CATL and COMAC are dreaming of big electric airplanes. The first company has made some recent battery breakthroughs, and the second has recently brought China’s biggest jet airliner to market.
CATL. Contemporary Amperex Technology Ltd., is a behemoth. According to TheInformation.com, “The company spent $124 million to acquire a lithium mine in China’s Jiangxi province, an operation that would feed into a $2.1 billion battery factory it was building nearby. And in October, it spent $3.6 billion to buy 25-percent of a cobalt operation in the Democratic Republic of Congo. This year, CATL has spent $1 billion on a lithium brine operation in Bolivia, $885 million for lithium rights in China’s Xinjiang province and $920 million for lithium rights in the Chinese province of Sichuan.”
This globe-girdling spate of acquisition indicates the seriousness of China’s move to dominate world battery markets. With recent news of CATL’s 500 Watt-hour-per-kilogram cells and their possible use in large aircraft, the need to compete against Amprius and other makers with similar specifications takes on a new urgency.
What Will These Cells Fly In?
COMAC, The Commercial Aircraft Corporation of China, Ltd. is a Chinese state-owned aerospace manufacturer established on 11 May 2008 in Shanghai. The headquarters are in Pudong, Shanghai. The company has a registered capital of RMB 19 billion (US$2.7 billion as of May 2008). The corporation is a designer and constructor of large passenger aircraft with capacities of over 150 passengers.
The first jet to be marketed was the ARJ21 to be followed by the C919, which made its maiden flight in 2017 and has attracted interest from Chinese airlines. The C919, which can seat up to 168 passengers, is meant to compete in the market for single-aisle jets.
Despite some controversy over some of the plane’s parts’ origins, the craft is intended to compete with Europe’s Airbus and Boeing’s single aisle, short range airliners. With initial test flights just beginning, the C919 may be a year or so from reaching full market status.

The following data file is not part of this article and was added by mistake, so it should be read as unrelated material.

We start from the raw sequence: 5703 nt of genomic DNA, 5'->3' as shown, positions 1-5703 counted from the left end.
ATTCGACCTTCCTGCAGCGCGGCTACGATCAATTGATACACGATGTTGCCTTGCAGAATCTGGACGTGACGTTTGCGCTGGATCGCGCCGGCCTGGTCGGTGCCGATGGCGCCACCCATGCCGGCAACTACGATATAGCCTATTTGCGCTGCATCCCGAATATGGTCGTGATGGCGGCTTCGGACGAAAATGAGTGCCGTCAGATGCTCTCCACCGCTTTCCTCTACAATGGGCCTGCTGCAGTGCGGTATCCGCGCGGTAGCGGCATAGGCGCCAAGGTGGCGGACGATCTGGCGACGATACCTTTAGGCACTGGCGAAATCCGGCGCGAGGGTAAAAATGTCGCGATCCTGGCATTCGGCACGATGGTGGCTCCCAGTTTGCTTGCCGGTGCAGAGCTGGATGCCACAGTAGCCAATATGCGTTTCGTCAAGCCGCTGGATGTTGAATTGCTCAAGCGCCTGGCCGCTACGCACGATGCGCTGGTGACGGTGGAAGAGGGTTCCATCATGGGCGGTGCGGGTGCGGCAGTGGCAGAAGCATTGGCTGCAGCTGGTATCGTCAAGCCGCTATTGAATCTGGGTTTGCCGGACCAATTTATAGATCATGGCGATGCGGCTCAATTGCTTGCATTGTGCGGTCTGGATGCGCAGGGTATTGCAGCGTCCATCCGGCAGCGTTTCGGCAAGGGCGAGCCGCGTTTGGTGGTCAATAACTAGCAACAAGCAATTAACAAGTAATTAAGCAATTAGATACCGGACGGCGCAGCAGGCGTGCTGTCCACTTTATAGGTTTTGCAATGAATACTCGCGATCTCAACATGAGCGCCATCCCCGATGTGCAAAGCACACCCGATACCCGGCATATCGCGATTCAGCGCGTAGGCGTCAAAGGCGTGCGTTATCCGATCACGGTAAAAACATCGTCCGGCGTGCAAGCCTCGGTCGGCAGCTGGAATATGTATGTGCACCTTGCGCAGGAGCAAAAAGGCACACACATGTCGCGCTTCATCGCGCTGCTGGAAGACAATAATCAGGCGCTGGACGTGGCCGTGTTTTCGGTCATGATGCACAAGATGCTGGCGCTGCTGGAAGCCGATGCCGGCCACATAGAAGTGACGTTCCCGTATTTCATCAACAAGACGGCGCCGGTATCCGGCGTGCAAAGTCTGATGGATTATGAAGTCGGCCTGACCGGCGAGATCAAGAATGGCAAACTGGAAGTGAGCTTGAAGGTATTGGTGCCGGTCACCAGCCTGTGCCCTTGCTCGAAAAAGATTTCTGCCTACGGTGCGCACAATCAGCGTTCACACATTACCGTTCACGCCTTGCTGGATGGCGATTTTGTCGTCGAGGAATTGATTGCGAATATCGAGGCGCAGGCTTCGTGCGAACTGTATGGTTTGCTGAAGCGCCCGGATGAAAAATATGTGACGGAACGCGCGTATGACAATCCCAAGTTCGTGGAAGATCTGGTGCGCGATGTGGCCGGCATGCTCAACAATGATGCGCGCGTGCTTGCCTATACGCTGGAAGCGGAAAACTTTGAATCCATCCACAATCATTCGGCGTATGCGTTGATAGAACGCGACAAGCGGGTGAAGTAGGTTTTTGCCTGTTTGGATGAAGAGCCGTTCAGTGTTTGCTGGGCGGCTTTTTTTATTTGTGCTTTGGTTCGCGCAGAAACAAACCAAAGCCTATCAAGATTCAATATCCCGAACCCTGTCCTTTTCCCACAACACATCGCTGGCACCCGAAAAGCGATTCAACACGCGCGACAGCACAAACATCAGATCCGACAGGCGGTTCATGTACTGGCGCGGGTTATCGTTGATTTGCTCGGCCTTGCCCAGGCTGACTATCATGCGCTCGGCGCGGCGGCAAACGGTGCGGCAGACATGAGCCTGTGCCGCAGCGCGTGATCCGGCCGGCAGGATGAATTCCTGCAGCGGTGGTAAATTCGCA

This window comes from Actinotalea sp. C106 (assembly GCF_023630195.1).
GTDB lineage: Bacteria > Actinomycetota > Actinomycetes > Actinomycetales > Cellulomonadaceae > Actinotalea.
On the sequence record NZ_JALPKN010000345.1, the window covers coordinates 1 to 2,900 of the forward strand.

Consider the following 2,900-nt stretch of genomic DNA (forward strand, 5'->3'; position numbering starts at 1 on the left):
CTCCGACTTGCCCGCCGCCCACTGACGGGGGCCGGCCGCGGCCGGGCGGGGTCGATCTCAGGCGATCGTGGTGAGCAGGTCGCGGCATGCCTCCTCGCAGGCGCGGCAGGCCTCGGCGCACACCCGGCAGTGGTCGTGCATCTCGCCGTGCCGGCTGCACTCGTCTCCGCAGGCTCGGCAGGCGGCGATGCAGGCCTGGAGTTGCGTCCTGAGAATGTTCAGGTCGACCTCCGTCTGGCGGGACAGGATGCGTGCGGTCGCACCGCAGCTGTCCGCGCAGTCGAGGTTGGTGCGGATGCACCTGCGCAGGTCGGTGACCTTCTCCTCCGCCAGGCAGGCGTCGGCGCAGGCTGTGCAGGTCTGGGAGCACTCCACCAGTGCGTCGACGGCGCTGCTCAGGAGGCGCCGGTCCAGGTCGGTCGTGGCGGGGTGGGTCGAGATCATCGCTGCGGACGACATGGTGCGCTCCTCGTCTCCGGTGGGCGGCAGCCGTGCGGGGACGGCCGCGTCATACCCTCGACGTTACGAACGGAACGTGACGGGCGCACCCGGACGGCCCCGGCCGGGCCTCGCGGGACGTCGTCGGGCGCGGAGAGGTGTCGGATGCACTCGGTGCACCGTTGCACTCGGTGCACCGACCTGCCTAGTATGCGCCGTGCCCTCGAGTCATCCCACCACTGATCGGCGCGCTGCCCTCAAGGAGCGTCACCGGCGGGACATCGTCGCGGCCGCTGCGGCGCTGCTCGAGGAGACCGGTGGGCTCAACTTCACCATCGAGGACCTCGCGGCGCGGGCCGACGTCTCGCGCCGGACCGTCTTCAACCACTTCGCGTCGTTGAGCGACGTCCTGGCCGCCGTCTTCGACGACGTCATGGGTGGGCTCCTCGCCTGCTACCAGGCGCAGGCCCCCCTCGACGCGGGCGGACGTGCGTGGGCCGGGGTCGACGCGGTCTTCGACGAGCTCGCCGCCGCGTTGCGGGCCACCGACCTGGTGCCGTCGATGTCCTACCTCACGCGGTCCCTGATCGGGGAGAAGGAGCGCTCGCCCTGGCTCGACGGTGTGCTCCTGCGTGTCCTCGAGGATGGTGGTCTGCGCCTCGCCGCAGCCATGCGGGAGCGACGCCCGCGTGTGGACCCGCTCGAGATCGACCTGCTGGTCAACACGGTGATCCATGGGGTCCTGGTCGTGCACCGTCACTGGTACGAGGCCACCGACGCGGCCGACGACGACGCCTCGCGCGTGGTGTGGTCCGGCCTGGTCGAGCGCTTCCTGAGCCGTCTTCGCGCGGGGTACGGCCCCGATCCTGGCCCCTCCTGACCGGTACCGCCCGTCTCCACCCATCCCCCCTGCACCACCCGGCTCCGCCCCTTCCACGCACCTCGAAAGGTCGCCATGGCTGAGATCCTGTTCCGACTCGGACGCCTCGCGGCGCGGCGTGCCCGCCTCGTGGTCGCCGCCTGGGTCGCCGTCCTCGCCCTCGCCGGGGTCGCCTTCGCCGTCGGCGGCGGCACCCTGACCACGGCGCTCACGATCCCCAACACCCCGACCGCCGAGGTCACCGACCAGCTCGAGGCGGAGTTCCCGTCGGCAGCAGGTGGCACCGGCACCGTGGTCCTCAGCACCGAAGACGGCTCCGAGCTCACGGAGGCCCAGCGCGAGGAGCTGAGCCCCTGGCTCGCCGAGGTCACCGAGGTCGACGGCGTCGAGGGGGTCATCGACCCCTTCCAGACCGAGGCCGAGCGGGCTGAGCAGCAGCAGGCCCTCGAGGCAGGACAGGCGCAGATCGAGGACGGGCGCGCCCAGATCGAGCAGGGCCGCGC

That has not kept COMAC from hopping to the next level with electrification. Showing interest in 2018, COMAC engineers designed and test flew a 1/10th scale version of a twin-tail, four-motor, strut-braced high-aspect ratio wing, canard machine. At the time, it was reported, “The company successfully conducted test flights of its new energy demonstrator ‘Featherling H,’ which utilizes a hybrid power system primarily based on hydrogen fuel and electricity.”
We haven’t heard much about this in the meantime, but COMAC and CATL have now formed a joint venture to explore their options in the electric airplane world.
COMAC developed battery-powered eVTOL (electric Vertical and Landing) machines, the ET120 and ET480 in 2021. They’re both of the Lift plus Cruise configuration, with “completely independent thrusters used for cruise vs. for lift without any thrust vectoring.” Until bigger Chinese craft become a reality, these machines seem like urban air placeholders.
According to Air Data News, “The University of Shanghai Jiao Tong is also participating in the venture, was called as COMAC CATL Aviation.” So far, this mix of state, commerce and academia has not published a specification for the aircraft the team may develop, but from recent presentations, the CATL 500 Watts per kilogram battery will probably play some part in the planning. Despite those presentations, though, it’s unlikely they will power anything as large as COMACs C919 airliner.
CATL batteries power the Liaoning Generation Aviation Research Institute’s RX1-eS, a training-type craft similar to Pipistrel’s Velis, but would surely intrude on passenger-carrying in a larger airplane. We anticipate seeing how those powerful new batteries get used, and also whether a hydrogen or other alternative fuel is waiting in the wings.